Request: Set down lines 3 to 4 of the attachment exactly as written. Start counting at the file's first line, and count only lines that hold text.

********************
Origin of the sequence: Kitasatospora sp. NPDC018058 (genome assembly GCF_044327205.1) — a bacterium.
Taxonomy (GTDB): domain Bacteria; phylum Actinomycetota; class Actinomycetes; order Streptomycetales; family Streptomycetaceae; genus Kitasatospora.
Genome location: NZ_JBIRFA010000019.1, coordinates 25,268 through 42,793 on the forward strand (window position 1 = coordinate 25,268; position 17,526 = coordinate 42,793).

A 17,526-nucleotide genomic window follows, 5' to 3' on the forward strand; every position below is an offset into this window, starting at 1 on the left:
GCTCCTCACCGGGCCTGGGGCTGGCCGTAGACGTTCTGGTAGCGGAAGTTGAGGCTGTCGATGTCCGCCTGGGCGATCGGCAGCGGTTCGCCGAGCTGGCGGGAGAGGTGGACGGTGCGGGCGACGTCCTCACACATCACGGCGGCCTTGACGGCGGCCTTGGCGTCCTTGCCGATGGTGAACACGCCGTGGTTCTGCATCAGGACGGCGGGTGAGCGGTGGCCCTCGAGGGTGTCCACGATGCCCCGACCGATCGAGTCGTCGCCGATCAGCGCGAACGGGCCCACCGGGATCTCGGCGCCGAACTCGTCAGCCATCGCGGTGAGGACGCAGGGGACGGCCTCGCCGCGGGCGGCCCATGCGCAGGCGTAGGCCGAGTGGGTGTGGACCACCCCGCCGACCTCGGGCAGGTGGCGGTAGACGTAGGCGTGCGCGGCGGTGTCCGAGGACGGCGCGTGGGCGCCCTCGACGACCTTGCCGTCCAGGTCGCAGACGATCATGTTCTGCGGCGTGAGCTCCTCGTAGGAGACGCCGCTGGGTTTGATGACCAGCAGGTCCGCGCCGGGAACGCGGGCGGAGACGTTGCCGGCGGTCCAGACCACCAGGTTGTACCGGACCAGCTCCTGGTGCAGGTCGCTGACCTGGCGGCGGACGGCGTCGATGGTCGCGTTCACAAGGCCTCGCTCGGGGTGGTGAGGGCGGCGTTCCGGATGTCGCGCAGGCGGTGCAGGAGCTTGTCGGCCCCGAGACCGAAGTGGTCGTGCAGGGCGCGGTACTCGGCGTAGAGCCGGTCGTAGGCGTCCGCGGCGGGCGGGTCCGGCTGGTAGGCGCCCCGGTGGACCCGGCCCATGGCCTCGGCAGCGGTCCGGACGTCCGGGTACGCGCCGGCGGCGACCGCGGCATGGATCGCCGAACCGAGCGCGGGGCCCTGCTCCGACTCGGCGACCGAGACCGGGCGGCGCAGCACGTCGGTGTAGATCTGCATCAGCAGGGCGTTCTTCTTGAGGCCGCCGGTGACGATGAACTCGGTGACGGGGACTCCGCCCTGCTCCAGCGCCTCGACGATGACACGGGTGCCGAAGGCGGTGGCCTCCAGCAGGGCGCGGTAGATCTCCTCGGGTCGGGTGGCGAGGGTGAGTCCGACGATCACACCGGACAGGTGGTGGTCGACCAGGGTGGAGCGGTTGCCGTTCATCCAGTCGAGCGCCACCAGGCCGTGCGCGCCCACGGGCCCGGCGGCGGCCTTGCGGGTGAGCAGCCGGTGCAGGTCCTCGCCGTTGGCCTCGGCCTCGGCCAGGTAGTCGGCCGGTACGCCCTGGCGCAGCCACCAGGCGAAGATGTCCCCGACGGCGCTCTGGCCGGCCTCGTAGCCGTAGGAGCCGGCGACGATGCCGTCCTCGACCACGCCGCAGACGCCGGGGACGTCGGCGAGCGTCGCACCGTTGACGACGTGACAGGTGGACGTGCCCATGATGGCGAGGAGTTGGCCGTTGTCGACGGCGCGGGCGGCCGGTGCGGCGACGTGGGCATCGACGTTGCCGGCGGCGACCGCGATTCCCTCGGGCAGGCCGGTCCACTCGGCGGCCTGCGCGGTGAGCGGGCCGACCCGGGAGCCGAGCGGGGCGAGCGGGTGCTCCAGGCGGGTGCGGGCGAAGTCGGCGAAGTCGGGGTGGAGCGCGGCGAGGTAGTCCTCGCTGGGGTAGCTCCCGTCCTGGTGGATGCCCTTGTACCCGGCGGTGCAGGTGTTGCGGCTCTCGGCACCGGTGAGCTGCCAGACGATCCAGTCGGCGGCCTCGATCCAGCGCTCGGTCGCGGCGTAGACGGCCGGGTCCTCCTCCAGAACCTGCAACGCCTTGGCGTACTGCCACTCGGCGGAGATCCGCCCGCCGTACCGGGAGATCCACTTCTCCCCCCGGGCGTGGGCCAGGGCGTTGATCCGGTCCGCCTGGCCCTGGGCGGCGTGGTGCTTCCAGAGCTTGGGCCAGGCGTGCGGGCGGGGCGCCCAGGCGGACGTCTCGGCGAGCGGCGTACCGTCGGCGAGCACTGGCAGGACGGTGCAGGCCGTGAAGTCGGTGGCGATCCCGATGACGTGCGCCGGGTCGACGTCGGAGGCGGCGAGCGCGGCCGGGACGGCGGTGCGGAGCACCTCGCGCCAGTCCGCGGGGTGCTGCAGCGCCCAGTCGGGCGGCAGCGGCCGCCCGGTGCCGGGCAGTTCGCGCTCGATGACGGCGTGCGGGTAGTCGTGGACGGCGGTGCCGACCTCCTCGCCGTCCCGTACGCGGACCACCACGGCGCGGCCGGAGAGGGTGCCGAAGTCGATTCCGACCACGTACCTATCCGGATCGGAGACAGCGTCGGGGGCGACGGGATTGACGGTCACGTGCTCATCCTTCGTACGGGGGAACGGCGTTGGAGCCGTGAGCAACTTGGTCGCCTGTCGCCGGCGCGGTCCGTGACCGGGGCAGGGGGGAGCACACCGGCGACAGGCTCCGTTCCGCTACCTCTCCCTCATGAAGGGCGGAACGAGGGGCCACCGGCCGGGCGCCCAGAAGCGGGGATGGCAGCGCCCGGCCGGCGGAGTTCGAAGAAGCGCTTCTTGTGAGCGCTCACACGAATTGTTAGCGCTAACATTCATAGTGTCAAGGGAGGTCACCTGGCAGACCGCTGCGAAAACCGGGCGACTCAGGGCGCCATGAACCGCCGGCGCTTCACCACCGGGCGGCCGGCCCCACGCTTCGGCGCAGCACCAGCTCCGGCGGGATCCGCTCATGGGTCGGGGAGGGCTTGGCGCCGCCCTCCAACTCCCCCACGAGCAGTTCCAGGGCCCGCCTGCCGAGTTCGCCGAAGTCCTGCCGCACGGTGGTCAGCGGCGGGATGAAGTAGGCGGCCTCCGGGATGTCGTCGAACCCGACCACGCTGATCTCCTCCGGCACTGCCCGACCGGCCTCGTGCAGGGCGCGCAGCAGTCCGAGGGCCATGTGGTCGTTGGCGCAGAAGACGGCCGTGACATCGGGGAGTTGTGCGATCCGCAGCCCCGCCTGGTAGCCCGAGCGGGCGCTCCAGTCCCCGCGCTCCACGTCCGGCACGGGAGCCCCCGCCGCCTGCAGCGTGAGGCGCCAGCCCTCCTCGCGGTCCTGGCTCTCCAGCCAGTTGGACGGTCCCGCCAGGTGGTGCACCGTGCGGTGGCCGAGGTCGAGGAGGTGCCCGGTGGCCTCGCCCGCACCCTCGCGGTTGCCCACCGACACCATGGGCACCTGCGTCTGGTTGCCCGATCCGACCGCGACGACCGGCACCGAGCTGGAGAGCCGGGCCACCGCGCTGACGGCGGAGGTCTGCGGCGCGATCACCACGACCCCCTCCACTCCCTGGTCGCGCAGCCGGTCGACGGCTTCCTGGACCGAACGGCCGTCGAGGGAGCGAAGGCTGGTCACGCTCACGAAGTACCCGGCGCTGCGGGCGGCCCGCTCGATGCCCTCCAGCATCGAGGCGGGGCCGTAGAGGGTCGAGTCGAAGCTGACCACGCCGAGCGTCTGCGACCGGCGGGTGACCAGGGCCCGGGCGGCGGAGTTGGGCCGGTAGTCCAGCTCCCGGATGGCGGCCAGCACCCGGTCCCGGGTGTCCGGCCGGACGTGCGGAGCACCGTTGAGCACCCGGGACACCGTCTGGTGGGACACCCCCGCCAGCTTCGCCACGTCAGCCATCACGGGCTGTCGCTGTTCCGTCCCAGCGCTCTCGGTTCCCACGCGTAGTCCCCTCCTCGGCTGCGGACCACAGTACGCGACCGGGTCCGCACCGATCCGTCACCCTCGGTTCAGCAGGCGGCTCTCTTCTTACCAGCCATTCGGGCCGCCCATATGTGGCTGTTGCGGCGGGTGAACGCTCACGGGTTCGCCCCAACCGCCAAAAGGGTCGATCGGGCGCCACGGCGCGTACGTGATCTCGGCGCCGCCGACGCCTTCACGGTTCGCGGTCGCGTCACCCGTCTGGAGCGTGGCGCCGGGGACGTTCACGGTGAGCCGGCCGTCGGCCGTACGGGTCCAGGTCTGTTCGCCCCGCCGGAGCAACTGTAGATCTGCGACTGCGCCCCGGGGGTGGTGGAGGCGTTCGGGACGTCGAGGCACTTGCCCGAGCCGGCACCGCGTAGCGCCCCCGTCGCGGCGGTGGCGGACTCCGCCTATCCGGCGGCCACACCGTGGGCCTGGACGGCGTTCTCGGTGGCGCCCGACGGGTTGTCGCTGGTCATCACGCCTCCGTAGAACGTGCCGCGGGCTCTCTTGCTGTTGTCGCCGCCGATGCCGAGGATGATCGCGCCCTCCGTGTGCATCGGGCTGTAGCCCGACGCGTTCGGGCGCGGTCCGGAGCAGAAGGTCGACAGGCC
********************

Genome location: NZ_JBIRFA010000019.1, coordinates 25,268 through 42,793 on the forward strand (window position 1 = coordinate 25,268; position 17,526 = coordinate 42,793).

A 17,526-nucleotide genomic window follows, 5' to 3' on the forward strand; every position below is an offset into this window, starting at 1 on the left: